Kristie L. Ebi, Executive Director, Intergovernmental Panel on Climate Change (IPCC) Working Group 2 Technical Support Unit - Impacts, Adaptation, and Vulnerability (download Presenation)
Katharine L. Jacobs, Professor, University of Arizona Soil, Water and Environmental Science Department (download Presenation)
Susanne Moser, Director and Principal Researcher, Susanne Moser Research & Consulting (download Presenation)
Paul Higgins, Senior Policy Fellow, American Meteorological Society
SUMMARY OF REMARKS
Speaker: Michael MacCracken
Title: Global Climate Change Impacts in the United States
"Global Climate Change Impacts in the United States,” the recent assessment report prepared under the auspices of the US Global Change Research Program, has been designed to help US decision makers prepare for and adapt to recent and projected changes in climate and the impacts that are occurring and will result. Because the US is already experiencing and committed to significant changes in climate, undesirable impacts are inevitable and adaptation will be necessary. This talk will summarize the range of current and projected climate-change impacts on environmental and societal systems identified in the report, thereby starting to build a national foundation for guiding response preparation and developing effective mitigation and adaptation policies.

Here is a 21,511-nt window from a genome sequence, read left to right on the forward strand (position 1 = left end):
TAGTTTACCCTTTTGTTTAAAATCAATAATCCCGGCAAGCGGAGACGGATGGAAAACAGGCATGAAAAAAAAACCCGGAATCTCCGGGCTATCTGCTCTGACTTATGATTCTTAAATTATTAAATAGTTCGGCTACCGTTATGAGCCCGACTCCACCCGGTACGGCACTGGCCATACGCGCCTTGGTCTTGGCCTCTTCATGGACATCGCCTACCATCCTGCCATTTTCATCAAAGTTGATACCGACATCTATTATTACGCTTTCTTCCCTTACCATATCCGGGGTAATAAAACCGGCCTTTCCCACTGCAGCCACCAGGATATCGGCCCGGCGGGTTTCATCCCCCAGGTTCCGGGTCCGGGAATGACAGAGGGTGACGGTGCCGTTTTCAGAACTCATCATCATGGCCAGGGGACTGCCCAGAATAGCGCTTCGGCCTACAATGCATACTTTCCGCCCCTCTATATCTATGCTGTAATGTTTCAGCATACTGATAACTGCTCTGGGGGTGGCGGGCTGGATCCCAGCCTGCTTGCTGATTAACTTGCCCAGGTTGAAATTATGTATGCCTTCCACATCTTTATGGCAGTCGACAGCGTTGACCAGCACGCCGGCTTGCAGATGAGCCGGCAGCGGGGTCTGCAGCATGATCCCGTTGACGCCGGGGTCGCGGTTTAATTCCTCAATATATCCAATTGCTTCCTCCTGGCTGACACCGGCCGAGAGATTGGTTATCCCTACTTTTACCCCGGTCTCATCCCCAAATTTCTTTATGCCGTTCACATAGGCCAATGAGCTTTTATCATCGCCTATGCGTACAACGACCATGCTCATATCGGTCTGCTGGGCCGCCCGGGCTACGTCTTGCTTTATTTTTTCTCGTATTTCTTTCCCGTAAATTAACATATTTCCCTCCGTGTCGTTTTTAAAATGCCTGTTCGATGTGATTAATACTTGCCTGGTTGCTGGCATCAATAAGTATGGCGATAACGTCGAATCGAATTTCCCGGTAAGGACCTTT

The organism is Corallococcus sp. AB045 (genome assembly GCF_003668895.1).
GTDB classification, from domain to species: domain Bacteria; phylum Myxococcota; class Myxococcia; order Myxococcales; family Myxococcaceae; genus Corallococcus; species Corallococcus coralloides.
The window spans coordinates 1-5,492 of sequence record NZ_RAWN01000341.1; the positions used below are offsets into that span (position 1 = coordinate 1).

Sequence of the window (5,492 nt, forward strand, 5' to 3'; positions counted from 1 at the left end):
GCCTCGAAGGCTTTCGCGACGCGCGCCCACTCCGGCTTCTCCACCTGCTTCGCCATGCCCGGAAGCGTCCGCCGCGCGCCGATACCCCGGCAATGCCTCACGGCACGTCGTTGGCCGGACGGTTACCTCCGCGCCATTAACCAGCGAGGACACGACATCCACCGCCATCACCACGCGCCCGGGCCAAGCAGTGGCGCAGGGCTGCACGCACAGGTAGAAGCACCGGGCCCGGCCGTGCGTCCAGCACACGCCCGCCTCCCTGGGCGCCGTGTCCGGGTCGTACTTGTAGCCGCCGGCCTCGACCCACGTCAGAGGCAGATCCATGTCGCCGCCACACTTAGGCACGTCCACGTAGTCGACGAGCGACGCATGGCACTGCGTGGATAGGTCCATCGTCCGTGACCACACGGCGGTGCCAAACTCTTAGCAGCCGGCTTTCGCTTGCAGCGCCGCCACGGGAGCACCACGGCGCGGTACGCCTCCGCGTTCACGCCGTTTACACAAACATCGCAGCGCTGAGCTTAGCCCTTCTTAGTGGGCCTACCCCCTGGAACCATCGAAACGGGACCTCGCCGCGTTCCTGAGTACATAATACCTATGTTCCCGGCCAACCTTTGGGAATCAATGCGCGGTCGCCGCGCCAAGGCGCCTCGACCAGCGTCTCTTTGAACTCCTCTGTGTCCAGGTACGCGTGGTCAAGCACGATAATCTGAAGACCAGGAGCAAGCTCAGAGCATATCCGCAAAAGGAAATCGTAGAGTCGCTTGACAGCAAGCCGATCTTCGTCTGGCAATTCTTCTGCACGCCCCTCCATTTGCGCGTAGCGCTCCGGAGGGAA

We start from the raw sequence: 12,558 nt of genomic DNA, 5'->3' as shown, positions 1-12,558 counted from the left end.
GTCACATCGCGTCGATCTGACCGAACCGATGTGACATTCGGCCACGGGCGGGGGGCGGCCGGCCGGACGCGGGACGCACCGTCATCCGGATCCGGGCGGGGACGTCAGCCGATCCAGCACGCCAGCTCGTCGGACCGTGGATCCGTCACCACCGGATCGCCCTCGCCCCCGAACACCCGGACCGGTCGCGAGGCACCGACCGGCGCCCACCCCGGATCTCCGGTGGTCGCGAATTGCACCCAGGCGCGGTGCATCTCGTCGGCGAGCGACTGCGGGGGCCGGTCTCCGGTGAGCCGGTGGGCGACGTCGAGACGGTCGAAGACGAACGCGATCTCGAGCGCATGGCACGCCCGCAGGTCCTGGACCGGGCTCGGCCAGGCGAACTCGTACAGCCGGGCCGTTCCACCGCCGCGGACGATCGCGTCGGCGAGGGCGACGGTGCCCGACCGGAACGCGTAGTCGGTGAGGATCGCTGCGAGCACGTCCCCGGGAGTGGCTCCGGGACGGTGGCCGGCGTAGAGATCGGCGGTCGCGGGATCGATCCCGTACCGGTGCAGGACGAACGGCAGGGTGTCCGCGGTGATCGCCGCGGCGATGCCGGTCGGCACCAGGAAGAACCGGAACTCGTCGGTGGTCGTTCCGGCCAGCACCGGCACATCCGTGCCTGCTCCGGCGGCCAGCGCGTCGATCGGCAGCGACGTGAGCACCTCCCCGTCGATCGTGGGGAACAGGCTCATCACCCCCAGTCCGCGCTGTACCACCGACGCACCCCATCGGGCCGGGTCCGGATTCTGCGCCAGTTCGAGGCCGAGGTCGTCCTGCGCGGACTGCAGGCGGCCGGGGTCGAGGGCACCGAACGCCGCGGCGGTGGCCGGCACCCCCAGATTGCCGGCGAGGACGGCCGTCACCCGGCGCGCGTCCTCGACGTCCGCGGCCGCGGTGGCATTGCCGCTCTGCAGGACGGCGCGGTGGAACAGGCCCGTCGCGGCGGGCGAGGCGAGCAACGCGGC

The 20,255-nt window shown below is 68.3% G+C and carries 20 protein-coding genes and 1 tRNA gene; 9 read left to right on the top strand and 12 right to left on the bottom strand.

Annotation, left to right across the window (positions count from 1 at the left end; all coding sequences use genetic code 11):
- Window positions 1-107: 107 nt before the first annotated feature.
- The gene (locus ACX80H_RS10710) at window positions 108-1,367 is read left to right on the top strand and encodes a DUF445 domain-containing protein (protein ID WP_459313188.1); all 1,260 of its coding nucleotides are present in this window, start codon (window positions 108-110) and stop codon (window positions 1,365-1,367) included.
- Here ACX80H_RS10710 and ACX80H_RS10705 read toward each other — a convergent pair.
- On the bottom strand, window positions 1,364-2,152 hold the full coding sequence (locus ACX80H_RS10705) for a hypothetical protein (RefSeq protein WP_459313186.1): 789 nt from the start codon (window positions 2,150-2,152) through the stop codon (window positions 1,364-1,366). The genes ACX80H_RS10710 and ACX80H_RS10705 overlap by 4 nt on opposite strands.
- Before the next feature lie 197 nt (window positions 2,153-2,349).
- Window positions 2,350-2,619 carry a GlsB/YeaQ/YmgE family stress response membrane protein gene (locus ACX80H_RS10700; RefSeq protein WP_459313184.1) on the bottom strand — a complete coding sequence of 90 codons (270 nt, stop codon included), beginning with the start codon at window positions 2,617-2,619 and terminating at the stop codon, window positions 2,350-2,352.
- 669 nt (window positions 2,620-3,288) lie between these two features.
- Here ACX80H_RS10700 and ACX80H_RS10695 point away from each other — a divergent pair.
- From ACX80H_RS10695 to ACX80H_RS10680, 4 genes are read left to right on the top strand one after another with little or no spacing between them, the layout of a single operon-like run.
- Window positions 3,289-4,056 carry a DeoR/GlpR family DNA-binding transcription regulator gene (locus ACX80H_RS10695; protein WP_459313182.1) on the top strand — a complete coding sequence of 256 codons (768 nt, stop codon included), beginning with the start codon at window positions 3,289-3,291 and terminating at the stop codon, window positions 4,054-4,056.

Speaker: Kristie Ebi
Title: Overview of Adaptation and Its Limits